I started working at the paper in Delaware in 2001 and every year since then they've introduced legislation to include sexual orientation in the First State's antidiscrimination laws.
Those bills never passed. "Discrimination against gays still legal in Del.," read the headline on the paper's Web site, year after year after year.
That headline was celebrated, each time, by Christian conservative groups who were always ferociously opposed to the idea that gays, lesbians, bisexuals and transgendered persons should enjoy the same legal protections as everyone else in the state. Those groups liked to quote Leviticus to support the idea that homosexuality was an "abomination" to God. The idea, I guess, was that homosexuals were sinners and thus real, true Christians were therefore obliged to ensure that it remained perfectly legal to deny them access to housing or employment.
It's tempting to respond in kind, to say, I'll see your Leviticus and raise you a Deuteronomy:
In other words, no fair not being fair. You can't have one price for one group of people and a different price for a different group. You can't have one housing market or one job market for one group of people and exclude other people from that market — that's differing weights and measures, something the Lord your God detests. Inequality, discrimination, disenfranchisement and the dishonesty of double-dealing and double-standards turn out also to be abominations before the Lord.
And there's nothing in Deuteronomy to suggest a loophole that says it's OK to have differing weights in your bag so long as the short-changing one is for homosexuals. The Bible says, unambiguously, that these Delaware Christians' crusade in defense of legal discrimination is abominable and detestable.
So what we have here is a theological dispute — a disagreement over the interpretation and meaning of the scripture. I'm confident I can win this argument, but before we get bogged down in the theological details of such a dispute, allow me to point out the most important thing to remember about all such arguments: They don't matter. Not even a little bit. Because none of what any of us thinks about the interpretation and meaning of the scripture is in any way relevant to the question before the legislature, a wholly secular body charged only with the wholly secular matters of law and justice.
This is true even when the Legislature itself seems to forget this and starts to act like an amateur version of the college of cardinals, as the paper reported:
Happily, the Legislature refrained from ruling on most of those questions and we were spared from the flagrantly unconstitutional and laughably incompetent spectacle of lawmakers dictating the official meaning of "Christian" or "sin." They eventually remembered who they were and what their job is and returned to matters on which they actually have some jurisdiction and responsibility, such as whether or not it should be legal to exclude one particular minority group from legal protections enjoyed by everyone else in the state of Delaware.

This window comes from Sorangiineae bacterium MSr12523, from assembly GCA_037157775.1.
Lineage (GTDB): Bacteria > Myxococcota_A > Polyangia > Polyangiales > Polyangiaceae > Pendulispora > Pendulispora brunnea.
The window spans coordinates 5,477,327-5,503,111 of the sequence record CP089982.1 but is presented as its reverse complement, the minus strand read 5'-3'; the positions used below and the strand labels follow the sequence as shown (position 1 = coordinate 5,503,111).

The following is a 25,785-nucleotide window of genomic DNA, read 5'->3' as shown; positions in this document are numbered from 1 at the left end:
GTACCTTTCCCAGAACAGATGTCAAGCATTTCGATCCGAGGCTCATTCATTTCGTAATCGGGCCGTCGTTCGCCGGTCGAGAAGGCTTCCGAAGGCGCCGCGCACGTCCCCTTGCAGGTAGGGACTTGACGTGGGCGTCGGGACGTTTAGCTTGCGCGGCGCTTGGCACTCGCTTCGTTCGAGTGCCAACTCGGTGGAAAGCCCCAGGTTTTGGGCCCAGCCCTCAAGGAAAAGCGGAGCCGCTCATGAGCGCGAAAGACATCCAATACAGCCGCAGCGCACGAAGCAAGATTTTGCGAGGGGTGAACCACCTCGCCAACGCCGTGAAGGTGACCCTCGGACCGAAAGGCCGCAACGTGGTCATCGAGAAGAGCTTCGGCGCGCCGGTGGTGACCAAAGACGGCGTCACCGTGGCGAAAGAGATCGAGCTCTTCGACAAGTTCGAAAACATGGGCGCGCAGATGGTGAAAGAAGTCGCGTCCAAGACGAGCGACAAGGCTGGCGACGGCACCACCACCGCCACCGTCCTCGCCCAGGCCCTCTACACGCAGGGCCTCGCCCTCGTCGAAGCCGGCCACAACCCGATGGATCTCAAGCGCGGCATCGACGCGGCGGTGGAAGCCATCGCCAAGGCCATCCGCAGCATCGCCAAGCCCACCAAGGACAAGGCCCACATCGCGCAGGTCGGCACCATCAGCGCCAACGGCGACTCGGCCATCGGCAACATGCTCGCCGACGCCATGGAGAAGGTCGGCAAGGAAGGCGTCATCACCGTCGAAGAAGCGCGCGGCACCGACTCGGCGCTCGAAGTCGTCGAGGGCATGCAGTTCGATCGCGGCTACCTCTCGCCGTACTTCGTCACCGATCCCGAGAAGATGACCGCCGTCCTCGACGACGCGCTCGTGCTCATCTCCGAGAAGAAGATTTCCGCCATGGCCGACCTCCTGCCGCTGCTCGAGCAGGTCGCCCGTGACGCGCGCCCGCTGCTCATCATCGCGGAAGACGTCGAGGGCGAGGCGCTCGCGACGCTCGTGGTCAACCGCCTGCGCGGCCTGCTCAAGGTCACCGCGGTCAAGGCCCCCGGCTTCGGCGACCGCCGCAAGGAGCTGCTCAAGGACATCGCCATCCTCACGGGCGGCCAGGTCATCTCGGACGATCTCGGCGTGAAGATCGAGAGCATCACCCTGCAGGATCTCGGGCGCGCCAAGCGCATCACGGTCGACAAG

And so, finally, after eight years, I got to write a new headline. Discrimination against this particular minority is no longer legal in Delaware.
This step toward a more just standard of justice and a fairer sense of fairness is being lamented by many of those same Leviticus-loving groups, including "the Sussex County Community Organized Regiment, a new group of conservative residents concerned about what they consider the nation's increasingly liberal bent."
One leader of the group, Eric Bodenweiser, says he regrets that their defense of legal discrimination has led others to view them as not nice:
At one point Wednesday, Bodenweiser struck up a conversation with two women in the Legislative Hall cafeteria. He expressed his views on homosexuality without realizing they were a lesbian couple.
"One of them said, 'I can't believe that you think God hates me,'" Bodenweiser said. "Those girls were telling me I was a hater and a bigot, but I'm not. I'm a nice guy."
So OK, let's set aside the theological arguments and the debates over scriptural interpretation and just focus on this matter of niceness.
How, exactly, is the defense of legal discrimination compatible with being "a nice guy"? How is it nice to insist that landlords be legally entitled to refuse to rent to one particular minority? How is it nice to fight for employers right to fire members of that minority for no reason other than that they are members of that minority?
This word nice seems to have come to mean something strange and hard to pin down. If we simply consider the definitions of the words, then it would seem possible to treat someone fairly without being as nice to them as one might be. But the opposite would seem impossible — we cannot treat someone unfairly and still be nice to them. Yet as the example of our "nice guy" above shows, the word is constantly being used in this second, impossible sense by people staunchly defending injustice while just as staunchly insisting that this doesn't mean they're not "nice" people.
So let me say something here that ought to be blindingly obvious, but which apparently still needs to be pointed out: Injustice isn't nice.
That's not the biggest problem with injustice, of course, which is why, for example, Moses didn't go to Pharaoh and tell him to be nicer. ("You have enslaved my people. That's rude. It's impolite, unkind and tacky. …") No, he went to Pharaoh and demanded justice. Pharaoh's response, of course, was to crack down even harder, demanding that the slaves make bricks without straw. But at least Pharaoh had the decency not to pretend that he could redouble his injustice while still being "a nice guy."
Anyway, good news from Delaware. A minority previously excluded has now been included in the legal protections enjoyed by the majority. That's nice. But more importantly, that's just.